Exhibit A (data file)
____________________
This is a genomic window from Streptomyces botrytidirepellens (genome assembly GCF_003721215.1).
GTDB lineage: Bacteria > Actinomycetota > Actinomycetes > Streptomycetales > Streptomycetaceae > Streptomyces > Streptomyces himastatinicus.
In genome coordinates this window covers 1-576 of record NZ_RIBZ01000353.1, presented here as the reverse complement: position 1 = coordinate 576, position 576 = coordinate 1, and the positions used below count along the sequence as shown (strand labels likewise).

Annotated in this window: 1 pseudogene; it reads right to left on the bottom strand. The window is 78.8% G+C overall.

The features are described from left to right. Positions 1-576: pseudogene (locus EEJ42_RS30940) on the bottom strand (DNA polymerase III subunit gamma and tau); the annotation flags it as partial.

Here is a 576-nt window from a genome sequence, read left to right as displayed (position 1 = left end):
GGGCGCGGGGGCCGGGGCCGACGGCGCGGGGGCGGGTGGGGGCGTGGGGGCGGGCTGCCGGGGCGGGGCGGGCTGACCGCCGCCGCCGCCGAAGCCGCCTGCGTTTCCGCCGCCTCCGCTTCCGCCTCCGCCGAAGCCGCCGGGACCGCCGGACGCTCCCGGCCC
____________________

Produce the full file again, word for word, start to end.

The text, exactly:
This is a genomic window from Streptomyces botrytidirepellens (genome assembly GCF_003721215.1).
GTDB lineage: Bacteria > Actinomycetota > Actinomycetes > Streptomycetales > Streptomycetaceae > Streptomyces > Streptomyces himastatinicus.
In genome coordinates this window covers 1-576 of record NZ_RIBZ01000353.1, presented here as the reverse complement: position 1 = coordinate 576, position 576 = coordinate 1, and the positions used below count along the sequence as shown (strand labels likewise).

Annotated in this window: 1 pseudogene; it reads right to left on the bottom strand. The window is 78.8% G+C overall.

The features are described from left to right. Positions 1-576: pseudogene (locus EEJ42_RS30940) on the bottom strand (DNA polymerase III subunit gamma and tau); the annotation flags it as partial.

Here is a 576-nt window from a genome sequence, read left to right as displayed (position 1 = left end):
GGGCGCGGGGGCCGGGGCCGACGGCGCGGGGGCGGGTGGGGGCGTGGGGGCGGGCTGCCGGGGCGGGGCGGGCTGACCGCCGCCGCCGCCGAAGCCGCCTGCGTTTCCGCCGCCTCCGCTTCCGCCTCCGCCGAAGCCGCCGGGACCGCCGGACGCTCCCGGCCC